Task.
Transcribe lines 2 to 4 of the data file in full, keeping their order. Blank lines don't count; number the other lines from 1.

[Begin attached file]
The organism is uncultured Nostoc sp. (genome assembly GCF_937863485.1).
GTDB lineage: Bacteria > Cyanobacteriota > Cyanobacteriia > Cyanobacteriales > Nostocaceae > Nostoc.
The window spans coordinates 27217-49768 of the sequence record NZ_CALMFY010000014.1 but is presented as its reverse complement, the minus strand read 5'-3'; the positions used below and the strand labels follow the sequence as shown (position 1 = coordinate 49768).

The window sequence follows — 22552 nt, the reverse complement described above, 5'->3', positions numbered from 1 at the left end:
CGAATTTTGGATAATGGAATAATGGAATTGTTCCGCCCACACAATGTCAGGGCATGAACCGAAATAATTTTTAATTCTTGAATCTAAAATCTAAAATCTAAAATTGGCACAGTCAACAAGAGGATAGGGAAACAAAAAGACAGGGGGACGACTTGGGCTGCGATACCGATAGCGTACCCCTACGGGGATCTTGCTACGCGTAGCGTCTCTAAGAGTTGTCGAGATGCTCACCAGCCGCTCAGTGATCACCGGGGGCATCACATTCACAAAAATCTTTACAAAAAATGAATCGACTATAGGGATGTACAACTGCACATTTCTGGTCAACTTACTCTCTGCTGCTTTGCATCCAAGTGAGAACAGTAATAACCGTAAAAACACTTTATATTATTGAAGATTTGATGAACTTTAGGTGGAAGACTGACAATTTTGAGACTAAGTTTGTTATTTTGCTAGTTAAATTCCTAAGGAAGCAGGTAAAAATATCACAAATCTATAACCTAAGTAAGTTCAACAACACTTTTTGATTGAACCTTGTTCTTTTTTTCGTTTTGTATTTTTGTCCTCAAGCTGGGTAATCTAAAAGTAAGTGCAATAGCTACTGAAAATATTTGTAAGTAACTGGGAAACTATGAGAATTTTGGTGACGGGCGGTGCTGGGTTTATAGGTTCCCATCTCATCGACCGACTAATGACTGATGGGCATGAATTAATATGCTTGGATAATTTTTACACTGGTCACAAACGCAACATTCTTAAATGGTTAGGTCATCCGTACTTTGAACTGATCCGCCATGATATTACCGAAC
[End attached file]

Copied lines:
GTDB lineage: Bacteria > Cyanobacteriota > Cyanobacteriia > Cyanobacteriales > Nostocaceae > Nostoc.
The window spans coordinates 27217-49768 of the sequence record NZ_CALMFY010000014.1 but is presented as its reverse complement, the minus strand read 5'-3'; the positions used below and the strand labels follow the sequence as shown (position 1 = coordinate 49768).

The window sequence follows — 22552 nt, the reverse complement described above, 5'->3', positions numbered from 1 at the left end: